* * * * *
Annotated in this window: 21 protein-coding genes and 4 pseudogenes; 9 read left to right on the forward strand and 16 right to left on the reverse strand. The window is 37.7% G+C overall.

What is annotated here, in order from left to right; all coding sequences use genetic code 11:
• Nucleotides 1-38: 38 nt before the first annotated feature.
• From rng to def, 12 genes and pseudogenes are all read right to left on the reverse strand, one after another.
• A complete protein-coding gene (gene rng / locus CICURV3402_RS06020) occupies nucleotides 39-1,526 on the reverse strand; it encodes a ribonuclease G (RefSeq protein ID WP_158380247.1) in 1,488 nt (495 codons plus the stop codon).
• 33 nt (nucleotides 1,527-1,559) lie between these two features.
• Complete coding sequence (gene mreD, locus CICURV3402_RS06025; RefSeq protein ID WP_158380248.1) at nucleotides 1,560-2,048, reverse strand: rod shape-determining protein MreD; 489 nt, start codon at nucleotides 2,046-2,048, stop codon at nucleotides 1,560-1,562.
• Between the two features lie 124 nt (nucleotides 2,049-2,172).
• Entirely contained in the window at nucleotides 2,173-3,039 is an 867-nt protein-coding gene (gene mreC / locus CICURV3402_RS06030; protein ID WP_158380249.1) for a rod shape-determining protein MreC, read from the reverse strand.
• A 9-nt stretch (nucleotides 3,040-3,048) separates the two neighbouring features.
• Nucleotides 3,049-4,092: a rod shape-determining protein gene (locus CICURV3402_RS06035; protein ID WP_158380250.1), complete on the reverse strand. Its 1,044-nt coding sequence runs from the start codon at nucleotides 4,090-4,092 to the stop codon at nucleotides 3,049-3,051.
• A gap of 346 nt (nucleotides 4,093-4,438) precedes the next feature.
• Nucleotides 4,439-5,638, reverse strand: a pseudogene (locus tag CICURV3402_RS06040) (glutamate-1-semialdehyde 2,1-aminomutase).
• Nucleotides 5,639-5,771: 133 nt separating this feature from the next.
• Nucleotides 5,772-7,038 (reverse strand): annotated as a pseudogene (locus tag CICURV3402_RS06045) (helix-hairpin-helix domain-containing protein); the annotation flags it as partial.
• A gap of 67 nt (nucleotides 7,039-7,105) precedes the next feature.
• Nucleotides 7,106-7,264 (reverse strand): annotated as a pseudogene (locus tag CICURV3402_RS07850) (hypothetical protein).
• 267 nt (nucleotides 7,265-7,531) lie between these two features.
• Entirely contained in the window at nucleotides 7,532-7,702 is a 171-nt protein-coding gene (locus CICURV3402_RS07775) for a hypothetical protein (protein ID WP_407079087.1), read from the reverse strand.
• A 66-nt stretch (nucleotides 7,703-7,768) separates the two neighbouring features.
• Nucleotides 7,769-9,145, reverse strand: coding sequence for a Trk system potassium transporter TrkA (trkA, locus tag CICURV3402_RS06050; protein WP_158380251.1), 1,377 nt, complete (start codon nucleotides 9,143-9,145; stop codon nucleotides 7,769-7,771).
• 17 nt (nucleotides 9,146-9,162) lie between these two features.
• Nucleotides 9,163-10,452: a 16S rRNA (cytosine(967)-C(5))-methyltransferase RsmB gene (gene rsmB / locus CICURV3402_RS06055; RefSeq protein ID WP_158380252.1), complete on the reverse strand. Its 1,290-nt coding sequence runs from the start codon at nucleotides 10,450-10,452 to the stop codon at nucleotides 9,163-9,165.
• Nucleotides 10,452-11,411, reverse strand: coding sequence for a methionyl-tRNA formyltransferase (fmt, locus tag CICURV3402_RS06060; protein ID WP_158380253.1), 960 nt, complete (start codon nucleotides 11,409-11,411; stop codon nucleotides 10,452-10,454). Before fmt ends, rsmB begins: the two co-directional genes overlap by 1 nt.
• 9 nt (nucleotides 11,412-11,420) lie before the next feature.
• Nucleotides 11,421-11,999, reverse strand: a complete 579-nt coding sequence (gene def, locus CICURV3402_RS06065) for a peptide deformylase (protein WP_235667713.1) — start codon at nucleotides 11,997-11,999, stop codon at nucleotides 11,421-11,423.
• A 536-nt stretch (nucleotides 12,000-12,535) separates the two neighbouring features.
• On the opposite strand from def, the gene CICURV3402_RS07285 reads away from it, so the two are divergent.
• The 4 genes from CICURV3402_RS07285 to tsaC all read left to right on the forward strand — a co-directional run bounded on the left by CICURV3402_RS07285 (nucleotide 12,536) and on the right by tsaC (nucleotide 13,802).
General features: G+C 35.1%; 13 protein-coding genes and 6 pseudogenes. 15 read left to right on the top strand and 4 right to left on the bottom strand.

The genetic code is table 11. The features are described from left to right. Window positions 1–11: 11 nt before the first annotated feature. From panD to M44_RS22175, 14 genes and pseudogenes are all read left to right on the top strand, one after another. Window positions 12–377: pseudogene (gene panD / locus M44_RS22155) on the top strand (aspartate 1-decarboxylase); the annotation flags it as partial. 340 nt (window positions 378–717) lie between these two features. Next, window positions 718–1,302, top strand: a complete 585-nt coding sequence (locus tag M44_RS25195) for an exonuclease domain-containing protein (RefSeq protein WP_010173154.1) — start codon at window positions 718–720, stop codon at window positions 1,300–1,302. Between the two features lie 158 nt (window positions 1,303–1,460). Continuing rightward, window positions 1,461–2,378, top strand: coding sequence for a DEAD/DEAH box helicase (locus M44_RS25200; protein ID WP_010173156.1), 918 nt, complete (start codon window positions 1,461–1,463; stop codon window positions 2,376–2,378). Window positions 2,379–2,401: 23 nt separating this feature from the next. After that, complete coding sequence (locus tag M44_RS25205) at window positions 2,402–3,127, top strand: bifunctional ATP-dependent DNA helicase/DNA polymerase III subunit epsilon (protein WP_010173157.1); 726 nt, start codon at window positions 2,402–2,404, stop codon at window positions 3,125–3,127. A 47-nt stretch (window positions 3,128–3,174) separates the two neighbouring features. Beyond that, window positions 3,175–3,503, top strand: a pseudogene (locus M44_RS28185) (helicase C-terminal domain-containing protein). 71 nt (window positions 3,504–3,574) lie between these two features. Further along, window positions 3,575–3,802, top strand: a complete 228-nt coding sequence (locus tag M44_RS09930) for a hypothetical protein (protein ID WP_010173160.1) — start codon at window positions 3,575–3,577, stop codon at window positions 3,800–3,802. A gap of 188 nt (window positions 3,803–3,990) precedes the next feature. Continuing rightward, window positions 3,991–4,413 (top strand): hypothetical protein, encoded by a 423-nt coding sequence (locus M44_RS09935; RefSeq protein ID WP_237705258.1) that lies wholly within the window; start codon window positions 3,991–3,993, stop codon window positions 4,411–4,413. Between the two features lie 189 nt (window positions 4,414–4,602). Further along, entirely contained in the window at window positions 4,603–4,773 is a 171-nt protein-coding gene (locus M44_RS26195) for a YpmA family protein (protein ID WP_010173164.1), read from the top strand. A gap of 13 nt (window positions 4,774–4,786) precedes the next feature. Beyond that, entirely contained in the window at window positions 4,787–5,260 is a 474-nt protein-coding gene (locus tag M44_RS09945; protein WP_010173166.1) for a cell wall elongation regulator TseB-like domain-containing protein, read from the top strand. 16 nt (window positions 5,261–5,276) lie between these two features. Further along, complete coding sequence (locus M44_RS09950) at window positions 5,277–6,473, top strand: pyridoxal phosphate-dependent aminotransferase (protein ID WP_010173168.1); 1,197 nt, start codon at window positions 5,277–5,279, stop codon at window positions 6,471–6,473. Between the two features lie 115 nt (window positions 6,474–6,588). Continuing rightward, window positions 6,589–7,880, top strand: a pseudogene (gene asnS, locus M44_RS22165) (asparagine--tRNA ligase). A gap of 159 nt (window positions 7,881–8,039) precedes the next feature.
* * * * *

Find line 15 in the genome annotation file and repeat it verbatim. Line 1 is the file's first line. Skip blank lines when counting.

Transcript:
• Nucleotides 5,772-7,038 (reverse strand): annotated as a pseudogene (locus tag CICURV3402_RS06045) (helix-hairpin-helix domain-containing protein); the annotation flags it as partial.